rick sanchez 311.
(photo credit: Creative Commons)
readers know by now, The Jerusalem Post has let go one of its main columnists,
Larry Derfner, for comments he made on his blog israelleft.com in the wake of
the murder of eight Israelis near Eilat on August 18. Much has been said about
it, but allow me to take this opportunity to voice what I think needs to be
In publishing a weekly magazine, I have been tasked with the
necessity of working with writers on both ends of the spectrum and everywhere in
While Larry was mostly known for his “Rattling the Cage” column
in the Post and his personal blog, he was often also the author, twice a month,
of the cover story in this magazine. In his column, Larry left no room for doubt
as to where he stood on the political spectrum, and numerous talkbacks and
letters proved further that his readership was vast and either enamored of or
incensed by his views. His magazine articles, however, have remained under the
radar for the very simple reason that they were de-editorialized, and I thank
Larry for his efforts to ensure that it stayed that way.
I imagine it was
no easy task to write a neutral article, without infusing it with his own
opinions about the subject matter and what he thought needed to be accomplished
to fix whatever problem the article addressed. I appreciate that Larry honored
the editorial decision to keep the magazine features
Larry “the leftist” appears to have made many an enemy
among the Post readership, but I will take a stand here and say that Larry the
person is easy to work with and is always open to ideas and suggestions.
Although I have only been at the helm of the Magazine a few short months, I have
grown to appreciate him as a writer who has boundless energy and an insatiable
desire to get to the bottom of stories, gather the facts, interview the right
people and get it all into written format.
Anybody who is familiar with
my writings will know that Larry and I stand at rather opposite ends of the
political spectrum, but I have not allowed that to get in the way of our
professional writer-editor relationship – something that, for me, remains
LARRY’S BLOG entry incensed many and while he did apologize and
remove his post, it was already too late. His remarks were too damaging to the
It is important to note that other news agencies have fired
reporters for far less inflammatory remarks than Larry made in his blog. In
October 2010, CNN host Rick Sanchez was fired after making controversial remarks
the previous day on a satellite radio show.
Sanchez apparently referred
to Daily Show host Jon Stewart as a “bigot,” and complained that Jews – like
Stewart – didn’t face discrimination. He also suggested that CNN, and perhaps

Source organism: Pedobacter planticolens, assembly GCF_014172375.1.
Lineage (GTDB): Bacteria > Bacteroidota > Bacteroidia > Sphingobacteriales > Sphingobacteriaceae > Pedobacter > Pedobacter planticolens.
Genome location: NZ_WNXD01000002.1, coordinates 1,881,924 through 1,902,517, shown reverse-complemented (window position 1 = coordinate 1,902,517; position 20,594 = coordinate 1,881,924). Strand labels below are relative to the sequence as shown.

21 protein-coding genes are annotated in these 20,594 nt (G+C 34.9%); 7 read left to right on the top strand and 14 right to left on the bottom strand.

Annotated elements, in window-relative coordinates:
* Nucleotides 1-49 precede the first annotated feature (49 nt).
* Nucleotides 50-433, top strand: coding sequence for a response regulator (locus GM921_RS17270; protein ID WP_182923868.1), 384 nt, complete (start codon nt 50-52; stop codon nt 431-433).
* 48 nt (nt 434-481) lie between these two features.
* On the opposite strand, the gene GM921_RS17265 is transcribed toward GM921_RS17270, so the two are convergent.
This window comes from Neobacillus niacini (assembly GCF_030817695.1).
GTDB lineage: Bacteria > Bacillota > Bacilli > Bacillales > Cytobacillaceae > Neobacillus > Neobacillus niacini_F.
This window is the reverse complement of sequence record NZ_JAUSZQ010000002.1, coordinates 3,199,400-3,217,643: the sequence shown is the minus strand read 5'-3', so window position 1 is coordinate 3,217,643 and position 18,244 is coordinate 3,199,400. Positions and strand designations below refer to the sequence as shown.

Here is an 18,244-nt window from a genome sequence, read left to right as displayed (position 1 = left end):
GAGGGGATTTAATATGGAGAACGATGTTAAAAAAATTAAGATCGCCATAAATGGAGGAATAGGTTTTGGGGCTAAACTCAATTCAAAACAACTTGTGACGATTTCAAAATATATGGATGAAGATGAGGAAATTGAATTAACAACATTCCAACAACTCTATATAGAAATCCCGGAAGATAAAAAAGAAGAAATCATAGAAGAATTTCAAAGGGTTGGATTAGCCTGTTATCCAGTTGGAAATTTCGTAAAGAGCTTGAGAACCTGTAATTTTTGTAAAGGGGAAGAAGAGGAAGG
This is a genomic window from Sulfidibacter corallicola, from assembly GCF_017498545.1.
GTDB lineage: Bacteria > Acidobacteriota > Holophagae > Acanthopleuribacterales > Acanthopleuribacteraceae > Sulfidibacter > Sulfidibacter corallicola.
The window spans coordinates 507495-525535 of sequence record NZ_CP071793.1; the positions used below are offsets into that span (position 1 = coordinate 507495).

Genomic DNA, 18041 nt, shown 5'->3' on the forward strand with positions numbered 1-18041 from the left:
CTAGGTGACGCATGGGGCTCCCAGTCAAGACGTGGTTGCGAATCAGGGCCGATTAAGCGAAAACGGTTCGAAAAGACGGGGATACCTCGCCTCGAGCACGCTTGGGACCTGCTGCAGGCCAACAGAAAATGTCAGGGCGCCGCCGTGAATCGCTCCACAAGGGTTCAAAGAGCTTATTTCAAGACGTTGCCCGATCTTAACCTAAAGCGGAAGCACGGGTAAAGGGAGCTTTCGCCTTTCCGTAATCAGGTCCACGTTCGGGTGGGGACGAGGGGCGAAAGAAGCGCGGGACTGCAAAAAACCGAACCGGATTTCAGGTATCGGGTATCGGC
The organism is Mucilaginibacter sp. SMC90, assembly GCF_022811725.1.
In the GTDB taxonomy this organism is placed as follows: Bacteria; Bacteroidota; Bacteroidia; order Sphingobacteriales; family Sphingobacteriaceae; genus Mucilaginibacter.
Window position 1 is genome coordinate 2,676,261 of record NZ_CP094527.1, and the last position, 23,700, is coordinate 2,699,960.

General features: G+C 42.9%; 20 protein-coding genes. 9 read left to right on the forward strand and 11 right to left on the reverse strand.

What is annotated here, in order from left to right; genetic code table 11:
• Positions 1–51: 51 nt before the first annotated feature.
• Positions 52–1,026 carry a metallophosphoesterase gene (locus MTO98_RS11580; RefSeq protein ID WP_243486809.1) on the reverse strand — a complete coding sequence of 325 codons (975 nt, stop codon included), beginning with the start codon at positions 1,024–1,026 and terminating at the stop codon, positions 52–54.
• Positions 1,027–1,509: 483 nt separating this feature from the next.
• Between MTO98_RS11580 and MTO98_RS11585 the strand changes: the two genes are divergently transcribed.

the media industry more broadly, was run by Jews and elitists who looked down on
Hispanics like himself.
In July of that year, Atlanta-based CNN
journalist Octavia Nasr, a 20-year veteran of the network and senior editor for
Middle East affairs, was fired for a Twitter comment in which she expressed
sadness at the death of Iraqiborn Lebanese grand ayatollah Muhammad Hussein
Fadlallah. In the post, the journalist stated that she was “sad to hear of the
passing of Sayyed Mohammad Hussein Fadlallah... One of Hezbollah’s giants I
respect a lot.”
Every publisher must have clear policies regarding the
journalistic freedom its staff writers can exercise, and the Post
is a Zionist newspaper. As such, it must disassociate
itself completely from comments expressed by Larry on his personal blog last
week, in which he appeared to have justified Palestinian terrorism against
The egregious remarks were exceptionally offensive to all
Israelis. While it is important to stress that the Post
did not publish the
piece, the paper objects in the strongest possible terms to it.
said, in the wake of Larry’s blog post, I have received numerous letters from
readers, and while a good bulk were complaints, many voiced support of and
agreement with Larry. My point is that the Post
has a vast readership – in the
millions – and if we consistently receive letters from readers on both ends of
the spectrum, it can mean only one thing: This paper is doing a good job of
presenting a platform for varied opinions. Readers on the Left often complain we
are too Right, and those on the Right complain we are too Left.
within our pages, we’re managing to present a balanced perspective on just about
every debatable issue.
It is our responsibility to ensure that our
readers have access to a wide range of opinions – within reason – and we will
continue to uphold the highest journalistic standards as possible.